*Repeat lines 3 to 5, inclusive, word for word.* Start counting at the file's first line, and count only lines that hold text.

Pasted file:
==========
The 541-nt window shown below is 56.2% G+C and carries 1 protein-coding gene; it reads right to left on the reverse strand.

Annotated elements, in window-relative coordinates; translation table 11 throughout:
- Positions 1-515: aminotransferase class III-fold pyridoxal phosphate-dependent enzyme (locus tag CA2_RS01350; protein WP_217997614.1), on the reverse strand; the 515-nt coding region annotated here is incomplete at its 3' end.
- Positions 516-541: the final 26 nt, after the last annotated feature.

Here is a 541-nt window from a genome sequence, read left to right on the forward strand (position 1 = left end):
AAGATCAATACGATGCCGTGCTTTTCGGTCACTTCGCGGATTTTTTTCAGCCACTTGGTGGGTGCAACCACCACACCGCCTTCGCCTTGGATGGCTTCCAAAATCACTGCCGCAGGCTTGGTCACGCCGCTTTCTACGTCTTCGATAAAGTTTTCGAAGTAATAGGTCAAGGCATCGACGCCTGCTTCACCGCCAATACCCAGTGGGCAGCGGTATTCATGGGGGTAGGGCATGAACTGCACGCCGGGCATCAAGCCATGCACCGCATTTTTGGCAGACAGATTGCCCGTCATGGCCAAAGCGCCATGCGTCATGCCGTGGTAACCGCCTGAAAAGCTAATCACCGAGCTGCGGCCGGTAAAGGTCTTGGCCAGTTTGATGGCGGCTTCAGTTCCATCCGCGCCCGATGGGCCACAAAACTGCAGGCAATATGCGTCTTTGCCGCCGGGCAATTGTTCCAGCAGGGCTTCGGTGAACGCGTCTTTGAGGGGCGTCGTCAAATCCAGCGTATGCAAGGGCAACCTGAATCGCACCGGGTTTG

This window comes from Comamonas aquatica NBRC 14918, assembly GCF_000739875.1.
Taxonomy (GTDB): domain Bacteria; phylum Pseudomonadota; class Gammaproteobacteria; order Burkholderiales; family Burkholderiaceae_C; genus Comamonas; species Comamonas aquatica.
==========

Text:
- Positions 1-515: aminotransferase class III-fold pyridoxal phosphate-dependent enzyme (locus tag CA2_RS01350; protein WP_217997614.1), on the reverse strand; the 515-nt coding region annotated here is incomplete at its 3' end.
- Positions 516-541: the final 26 nt, after the last annotated feature.

Here is a 541-nt window from a genome sequence, read left to right on the forward strand (position 1 = left end):